The judge in a landmark cigarette liability case should grant a partial new trial because the jury granted damages to a lung-cancer victim's widower, and not the victim herself, plaintiff's attorneys say.
Lawyers for Rose Cipollone's widower want a new trial on the part of the jury's verdict that granted $400,000 in damages to the Lakehurst man, but not a penny on behalf of Mrs. Cipollone's suffering and death.Arguments came in papers delivered to the court late Wednesday.
The $400,000 was granted based on the finding that the Liggett Group Inc. - maker of the L&M and Chesterfield brands Mrs. Cipollone smoked before 1966 - violated its advertising promises to make a safe product.
Liggett, Philip Morris Inc. and Lorillard Inc. were cleared of conspiring to misrepresent smoking's dangers in the four-and-a-half-month trial that ended June 13.
Mr. Cipollone's attorneys also seek a tripling of the damages award, attorneys' fees, costs and the money Mrs. Cipollone spent on Liggett-made cigarettes during 40 years of smoking.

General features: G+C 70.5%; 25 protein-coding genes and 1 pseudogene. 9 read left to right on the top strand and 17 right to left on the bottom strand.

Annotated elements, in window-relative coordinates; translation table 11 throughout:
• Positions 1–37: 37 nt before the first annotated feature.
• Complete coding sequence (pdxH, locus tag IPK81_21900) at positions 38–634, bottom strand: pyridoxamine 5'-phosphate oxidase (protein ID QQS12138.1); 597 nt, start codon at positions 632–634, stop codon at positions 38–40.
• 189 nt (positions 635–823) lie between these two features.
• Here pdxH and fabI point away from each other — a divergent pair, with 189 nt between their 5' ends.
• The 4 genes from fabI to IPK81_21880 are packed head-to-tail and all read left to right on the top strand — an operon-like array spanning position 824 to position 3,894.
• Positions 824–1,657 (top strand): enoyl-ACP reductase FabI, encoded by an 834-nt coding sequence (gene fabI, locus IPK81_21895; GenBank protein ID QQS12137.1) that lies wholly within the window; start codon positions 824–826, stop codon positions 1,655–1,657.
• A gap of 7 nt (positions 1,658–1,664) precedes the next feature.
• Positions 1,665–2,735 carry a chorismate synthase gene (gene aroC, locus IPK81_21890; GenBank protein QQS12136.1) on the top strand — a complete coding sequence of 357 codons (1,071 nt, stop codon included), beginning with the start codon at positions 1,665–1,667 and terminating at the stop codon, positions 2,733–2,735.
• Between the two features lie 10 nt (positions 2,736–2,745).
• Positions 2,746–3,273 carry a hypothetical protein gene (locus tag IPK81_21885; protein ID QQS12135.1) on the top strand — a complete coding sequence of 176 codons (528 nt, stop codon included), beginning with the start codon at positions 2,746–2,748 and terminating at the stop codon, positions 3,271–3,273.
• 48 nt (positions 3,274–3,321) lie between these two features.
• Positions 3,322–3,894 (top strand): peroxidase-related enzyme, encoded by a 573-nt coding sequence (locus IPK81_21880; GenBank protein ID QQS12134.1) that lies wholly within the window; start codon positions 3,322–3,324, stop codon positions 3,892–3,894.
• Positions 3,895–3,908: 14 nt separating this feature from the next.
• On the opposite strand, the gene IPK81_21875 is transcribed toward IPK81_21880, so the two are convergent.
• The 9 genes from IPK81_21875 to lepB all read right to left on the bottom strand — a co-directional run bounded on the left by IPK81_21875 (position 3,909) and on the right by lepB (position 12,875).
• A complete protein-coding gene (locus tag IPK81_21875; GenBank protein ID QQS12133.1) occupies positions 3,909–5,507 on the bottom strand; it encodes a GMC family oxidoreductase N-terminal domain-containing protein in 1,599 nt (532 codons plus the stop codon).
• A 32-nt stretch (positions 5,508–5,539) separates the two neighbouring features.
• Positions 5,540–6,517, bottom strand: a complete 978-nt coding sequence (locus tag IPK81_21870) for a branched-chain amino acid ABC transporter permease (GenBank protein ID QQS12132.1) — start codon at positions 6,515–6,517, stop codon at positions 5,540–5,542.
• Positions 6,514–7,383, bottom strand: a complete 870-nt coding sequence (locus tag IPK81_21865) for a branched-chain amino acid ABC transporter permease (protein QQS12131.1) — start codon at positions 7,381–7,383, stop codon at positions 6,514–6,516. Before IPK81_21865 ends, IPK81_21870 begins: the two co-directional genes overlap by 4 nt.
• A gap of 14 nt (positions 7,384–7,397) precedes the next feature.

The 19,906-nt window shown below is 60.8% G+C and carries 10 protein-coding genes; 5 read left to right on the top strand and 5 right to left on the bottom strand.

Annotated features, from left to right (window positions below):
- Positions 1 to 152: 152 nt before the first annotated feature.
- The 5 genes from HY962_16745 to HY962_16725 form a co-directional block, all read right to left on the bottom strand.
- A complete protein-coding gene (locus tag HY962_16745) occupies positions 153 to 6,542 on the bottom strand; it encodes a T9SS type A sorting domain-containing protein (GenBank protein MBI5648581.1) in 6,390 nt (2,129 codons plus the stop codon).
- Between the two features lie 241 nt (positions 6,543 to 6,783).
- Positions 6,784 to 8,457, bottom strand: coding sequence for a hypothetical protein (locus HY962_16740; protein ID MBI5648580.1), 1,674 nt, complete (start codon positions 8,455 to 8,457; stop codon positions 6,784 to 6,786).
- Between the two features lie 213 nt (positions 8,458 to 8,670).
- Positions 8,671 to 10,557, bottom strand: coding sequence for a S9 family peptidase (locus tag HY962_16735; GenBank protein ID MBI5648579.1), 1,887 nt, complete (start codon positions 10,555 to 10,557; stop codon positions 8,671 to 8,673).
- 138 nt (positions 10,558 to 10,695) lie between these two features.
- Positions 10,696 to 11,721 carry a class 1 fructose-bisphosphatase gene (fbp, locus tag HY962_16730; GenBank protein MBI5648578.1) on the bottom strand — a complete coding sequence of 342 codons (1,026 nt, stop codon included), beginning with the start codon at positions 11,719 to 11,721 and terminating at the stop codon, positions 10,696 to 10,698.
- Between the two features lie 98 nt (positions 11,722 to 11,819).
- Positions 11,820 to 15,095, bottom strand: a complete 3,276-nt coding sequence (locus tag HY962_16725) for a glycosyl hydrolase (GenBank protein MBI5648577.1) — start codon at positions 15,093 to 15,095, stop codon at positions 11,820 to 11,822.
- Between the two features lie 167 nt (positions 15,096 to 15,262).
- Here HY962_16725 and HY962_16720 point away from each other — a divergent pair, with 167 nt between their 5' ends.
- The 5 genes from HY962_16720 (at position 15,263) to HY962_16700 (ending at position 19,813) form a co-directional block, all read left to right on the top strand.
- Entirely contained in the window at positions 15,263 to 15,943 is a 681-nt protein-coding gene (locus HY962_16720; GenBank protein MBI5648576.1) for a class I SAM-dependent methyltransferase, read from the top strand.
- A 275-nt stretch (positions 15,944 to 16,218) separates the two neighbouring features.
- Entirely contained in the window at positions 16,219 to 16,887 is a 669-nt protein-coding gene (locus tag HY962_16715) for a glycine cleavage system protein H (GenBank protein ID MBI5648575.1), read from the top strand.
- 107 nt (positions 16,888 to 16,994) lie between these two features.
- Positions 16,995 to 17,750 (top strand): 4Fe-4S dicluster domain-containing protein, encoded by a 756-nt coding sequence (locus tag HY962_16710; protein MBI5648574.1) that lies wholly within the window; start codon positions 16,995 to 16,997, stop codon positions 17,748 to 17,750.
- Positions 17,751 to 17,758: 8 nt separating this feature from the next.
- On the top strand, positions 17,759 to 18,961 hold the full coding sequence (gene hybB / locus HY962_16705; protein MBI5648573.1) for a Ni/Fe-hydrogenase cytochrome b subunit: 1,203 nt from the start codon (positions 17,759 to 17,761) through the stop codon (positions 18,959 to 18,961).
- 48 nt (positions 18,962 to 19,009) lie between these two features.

Such increases are allowed under New Jersey consumer fraud law. The judge in the case had refused to allow the jury to consider that issue.
Attorney Alan Darnell, representing Antonio Cipollone, said the jury should have been allowed to consider the state fraud law in granting damages.
In the court papers, Mr. Darnell said Liggett's advertising constituted an unconscionable commercial practice, and entitled Mr. Cipollone to damages under the state law.
Finally, Mr. Darnell moved to have $223,237.29 added to the award as interest on the $400,000 that he said Mr. Cipollone was owed since the complaint was filed Aug. 1, 1983.